Everyone has a past and a cultural history; likewise, everyone is part of the legacy of others. That is the reality from which fundraising for the NCSML stems. The lessons of the Czech and Slovak experiences transcend the specific cultures and pertains to everyone. On my recent trip to Cedar Rapids, I had the pleasure of chatting with many people proud of Czech and Slovak cultures, and the lessons therein, but not all were of those heritages. That is exactly why so many of the programs, exhibitions and events are free or low cost in order to introduce people of all ages to the beauty, wisdom and lessons of the cultures we celebrate.
Much of our fund-raising effort focuses on initiatives that help others learn from or experience facets of Czech and Slovak cultures. We also offer people opportunities to celebrate families, loved ones, or those who have made a difference in their lives. This multi-level celebration of culture and people plays a tremendous role in informing and inspiring others.
Have you read any issues of Slovo? This bi-annual magazine is a membership benefit, with back issues also available for purchase in the Museum Store. Interesting, thoughtful, well-researched articles provide readers with information and insights from Czech and Slovak history. “No! We Won’t Die”: Rediscovering Emil Kubek, written by Nick Kupensky, and Old Countrymen, New Neighbors: Early Carpatho-Rusyn and Slovak Immigrant Relations in the United States by Richard D. Custer are two sample articles that you can read online to better understand the quality of Slovo. Become a member to receive the upcoming issue that features art, culture, and family. Slovo makes a great gift, serving as a wonderful introduction of the NCSML to someone who knows and believes in the cause.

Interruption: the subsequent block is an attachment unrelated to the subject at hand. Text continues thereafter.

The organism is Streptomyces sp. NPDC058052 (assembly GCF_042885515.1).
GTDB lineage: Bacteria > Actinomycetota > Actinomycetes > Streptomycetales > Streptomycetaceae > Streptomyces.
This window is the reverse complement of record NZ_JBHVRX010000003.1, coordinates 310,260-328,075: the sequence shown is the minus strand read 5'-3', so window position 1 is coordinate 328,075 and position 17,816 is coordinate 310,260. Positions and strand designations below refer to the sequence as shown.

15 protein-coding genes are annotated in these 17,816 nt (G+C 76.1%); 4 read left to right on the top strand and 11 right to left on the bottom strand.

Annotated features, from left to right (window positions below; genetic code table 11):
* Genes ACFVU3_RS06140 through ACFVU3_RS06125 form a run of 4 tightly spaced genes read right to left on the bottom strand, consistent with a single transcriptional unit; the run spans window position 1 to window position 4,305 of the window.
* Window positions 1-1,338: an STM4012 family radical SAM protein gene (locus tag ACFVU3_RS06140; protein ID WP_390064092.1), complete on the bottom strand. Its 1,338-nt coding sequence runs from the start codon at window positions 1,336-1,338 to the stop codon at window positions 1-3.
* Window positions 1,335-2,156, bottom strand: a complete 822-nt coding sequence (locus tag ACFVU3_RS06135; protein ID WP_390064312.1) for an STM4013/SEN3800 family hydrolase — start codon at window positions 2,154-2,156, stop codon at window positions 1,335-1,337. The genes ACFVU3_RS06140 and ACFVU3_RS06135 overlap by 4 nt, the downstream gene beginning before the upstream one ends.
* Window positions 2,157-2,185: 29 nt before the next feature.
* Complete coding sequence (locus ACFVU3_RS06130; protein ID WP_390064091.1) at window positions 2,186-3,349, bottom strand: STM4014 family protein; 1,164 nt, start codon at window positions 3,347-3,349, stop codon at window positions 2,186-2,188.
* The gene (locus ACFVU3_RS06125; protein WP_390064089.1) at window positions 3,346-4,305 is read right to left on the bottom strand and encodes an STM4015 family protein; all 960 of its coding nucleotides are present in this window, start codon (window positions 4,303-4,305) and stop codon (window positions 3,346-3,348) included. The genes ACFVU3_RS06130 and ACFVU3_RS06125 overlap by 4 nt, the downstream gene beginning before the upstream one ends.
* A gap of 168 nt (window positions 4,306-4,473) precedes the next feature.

The NCSML’s programs touch all ages. Scanning the schedule provides a view of tours, lectures, exhibitions, and more for all ages. In recent conversations with donors, I learned that Kim fell in love with her culture essentially at birth with her family celebrating its heritage at every get-together and in family life, while Merle found his love for his heritage anew at the age of 40 when visiting the Czech exhibition at the World’s Fair in 1967. The point is, as a museum and library we must be open, literally and figuratively, to all ages at all times. We never know when someone will fall in love, so we provide information and experiences in person, online, and through the mail.
People learn about heritage and culture when others pay tribute. Dedications made on plaques, pavers, and name plates give viewers insights into the people and culture that provide meaning. The NCSML’s Summer Dedication Drive provides the chance not only to pay tribute, but also to make a statement. Honor someone you love or simply to proclaim, “I love my culture and heritage!”